A landslide in Barry Arm could produce largest known tsunami - Earth.com

A landslide in Barry Arm could produce largest known tsunami

Today’s Image of the Day from NASA Earth Observatory features the Barry Arm fjord where a large steep slope is expected to fall within the next 20 years, triggering a massive landslide and tsunami.

Many scientists believe that the collapse and subsequent tsunami, which could produce waves that are hundreds of feet high, will occur within a year, and Rockwall has already been observed in this area. 

The unstable mountain slope is located above the toe of Barry Glacier in Barry Arm, 60 miles east of Anchorage. If a tsunami is generated, it would likely impact areas frequented by tourists, fishing vessels, and hunters – potentially affecting hundreds of people at one time.

Ohio State researcher Chunli Dai explained why the collapse of the slope on the Barry Arm would produce an exceptionally large tsunami due to various factors, such as the fjord’s unique shape.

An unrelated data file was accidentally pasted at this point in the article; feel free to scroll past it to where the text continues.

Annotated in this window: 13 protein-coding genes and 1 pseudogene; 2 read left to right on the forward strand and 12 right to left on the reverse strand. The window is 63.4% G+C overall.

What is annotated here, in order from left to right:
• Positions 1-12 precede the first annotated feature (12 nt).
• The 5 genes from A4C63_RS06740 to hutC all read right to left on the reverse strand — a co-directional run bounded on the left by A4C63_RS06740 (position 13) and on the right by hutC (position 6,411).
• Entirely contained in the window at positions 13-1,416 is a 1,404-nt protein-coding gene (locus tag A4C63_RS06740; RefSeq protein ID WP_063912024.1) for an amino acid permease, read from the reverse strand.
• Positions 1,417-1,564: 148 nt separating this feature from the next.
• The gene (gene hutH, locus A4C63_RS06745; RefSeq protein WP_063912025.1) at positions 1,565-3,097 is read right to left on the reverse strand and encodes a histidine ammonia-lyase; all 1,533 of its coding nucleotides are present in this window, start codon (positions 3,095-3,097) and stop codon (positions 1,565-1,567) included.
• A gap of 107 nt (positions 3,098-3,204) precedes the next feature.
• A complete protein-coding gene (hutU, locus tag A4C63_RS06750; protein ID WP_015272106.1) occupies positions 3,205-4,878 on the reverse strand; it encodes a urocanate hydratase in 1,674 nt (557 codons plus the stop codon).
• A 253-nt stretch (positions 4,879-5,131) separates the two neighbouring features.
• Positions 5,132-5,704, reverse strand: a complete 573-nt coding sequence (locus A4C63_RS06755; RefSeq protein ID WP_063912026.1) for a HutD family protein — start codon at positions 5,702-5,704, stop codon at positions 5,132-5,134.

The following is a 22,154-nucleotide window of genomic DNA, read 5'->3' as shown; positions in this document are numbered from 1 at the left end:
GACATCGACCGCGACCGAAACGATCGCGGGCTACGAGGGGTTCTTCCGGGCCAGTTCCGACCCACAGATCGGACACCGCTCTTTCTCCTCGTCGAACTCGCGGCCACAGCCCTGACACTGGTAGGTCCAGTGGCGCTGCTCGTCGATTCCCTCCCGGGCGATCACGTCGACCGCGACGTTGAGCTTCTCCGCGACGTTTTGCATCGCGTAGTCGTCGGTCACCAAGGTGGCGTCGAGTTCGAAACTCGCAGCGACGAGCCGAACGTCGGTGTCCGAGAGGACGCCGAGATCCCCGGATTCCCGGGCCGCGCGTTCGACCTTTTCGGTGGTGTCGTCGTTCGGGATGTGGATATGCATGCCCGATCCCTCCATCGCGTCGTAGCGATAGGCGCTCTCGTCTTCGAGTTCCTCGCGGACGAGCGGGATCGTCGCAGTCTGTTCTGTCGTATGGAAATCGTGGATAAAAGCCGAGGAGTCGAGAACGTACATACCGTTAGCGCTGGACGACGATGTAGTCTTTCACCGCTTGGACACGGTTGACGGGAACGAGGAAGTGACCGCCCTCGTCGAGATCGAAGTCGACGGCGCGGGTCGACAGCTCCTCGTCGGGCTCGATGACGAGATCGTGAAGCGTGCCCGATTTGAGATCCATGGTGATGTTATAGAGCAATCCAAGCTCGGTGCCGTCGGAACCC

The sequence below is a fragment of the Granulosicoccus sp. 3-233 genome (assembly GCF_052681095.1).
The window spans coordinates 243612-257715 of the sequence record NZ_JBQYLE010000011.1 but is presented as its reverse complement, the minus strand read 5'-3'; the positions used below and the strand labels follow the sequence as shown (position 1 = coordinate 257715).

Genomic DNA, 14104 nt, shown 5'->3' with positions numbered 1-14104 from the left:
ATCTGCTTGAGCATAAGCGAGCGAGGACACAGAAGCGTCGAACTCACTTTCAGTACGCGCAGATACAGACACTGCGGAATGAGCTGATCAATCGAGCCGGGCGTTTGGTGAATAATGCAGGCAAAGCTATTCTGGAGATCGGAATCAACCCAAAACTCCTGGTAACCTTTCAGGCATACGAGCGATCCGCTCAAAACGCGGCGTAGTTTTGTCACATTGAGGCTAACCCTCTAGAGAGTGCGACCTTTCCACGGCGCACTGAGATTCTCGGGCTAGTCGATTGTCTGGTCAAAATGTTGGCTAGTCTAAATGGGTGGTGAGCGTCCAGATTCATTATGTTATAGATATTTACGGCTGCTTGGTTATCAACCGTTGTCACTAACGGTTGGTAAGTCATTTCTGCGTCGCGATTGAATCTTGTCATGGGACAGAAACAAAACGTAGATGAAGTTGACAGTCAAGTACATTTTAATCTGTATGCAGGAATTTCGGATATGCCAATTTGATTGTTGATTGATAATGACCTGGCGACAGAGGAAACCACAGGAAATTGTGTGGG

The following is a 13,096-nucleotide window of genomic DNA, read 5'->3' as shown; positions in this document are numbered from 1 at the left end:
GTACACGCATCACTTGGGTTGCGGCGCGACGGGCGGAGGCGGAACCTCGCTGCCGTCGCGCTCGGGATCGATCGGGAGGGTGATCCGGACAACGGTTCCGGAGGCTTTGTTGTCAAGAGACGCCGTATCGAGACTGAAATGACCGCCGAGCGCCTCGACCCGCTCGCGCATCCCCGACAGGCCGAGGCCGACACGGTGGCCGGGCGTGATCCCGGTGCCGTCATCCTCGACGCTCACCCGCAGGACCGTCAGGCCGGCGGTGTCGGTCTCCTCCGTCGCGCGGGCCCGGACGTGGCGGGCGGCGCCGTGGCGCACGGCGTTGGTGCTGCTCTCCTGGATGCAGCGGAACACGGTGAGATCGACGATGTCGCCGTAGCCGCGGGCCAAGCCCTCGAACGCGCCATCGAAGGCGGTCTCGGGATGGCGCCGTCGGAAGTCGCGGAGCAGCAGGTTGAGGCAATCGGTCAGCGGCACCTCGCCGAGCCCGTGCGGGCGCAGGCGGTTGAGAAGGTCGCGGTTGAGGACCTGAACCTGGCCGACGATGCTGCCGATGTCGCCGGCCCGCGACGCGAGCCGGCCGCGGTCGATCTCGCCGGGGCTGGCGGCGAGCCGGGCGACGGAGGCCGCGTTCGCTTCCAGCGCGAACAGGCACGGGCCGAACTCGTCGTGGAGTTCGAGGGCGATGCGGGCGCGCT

“It was hard to believe the numbers at first,” said Dai.”Based on the elevation of the deposit above the water, the volume of land that was slipping, and the angle of the slope, we calculated that a collapse would release sixteen times more debris and eleven times more energy than Alaska’s 1958 Lituya Bay landslide and mega-tsunami.” 

That event, triggered by a 7.8 earthquake, dropped millions of cubic yards of rock about 600 meters into a fjord. The resulting wave of 1,700 feet is thought to be the tallest wave in modern history. Eyewitnesses compared the event to an atomic bomb explosion, as the huge wave wiped out millions of trees.

Image Credit: NASA Earth Observatory 

By Chrissy Sexton, Earth.com Staff Writer

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